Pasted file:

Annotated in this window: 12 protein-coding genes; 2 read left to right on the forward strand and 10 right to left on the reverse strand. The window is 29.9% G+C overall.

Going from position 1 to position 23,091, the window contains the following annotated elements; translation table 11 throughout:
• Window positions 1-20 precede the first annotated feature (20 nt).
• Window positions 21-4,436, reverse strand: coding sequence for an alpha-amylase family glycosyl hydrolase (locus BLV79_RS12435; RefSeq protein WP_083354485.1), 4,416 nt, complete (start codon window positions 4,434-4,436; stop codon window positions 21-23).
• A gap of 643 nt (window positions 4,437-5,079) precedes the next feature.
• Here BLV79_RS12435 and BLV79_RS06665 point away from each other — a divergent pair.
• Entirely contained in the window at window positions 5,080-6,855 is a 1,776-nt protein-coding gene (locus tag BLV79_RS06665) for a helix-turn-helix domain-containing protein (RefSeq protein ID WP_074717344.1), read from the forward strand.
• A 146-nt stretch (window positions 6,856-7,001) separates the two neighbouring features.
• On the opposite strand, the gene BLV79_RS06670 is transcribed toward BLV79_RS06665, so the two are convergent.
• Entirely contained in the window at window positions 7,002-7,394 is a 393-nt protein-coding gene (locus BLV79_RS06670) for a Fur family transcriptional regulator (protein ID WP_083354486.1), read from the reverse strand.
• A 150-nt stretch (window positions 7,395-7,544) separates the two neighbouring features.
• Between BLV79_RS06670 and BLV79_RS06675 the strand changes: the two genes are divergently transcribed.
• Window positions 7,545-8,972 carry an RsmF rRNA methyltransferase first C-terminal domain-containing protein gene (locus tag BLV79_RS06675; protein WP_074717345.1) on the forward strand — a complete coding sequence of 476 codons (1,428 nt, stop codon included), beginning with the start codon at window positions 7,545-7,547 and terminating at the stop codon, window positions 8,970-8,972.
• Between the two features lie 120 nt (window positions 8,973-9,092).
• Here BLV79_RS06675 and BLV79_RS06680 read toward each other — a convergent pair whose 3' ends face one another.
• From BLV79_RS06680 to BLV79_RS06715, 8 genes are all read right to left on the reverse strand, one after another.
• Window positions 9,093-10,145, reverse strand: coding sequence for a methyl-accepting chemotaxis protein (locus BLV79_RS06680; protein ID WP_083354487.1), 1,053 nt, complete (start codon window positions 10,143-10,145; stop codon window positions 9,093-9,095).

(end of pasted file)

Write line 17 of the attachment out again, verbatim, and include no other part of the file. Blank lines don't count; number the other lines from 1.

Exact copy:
• Window positions 9,093-10,145, reverse strand: coding sequence for a methyl-accepting chemotaxis protein (locus BLV79_RS06680; protein ID WP_083354487.1), 1,053 nt, complete (start codon window positions 10,143-10,145; stop codon window positions 9,093-9,095).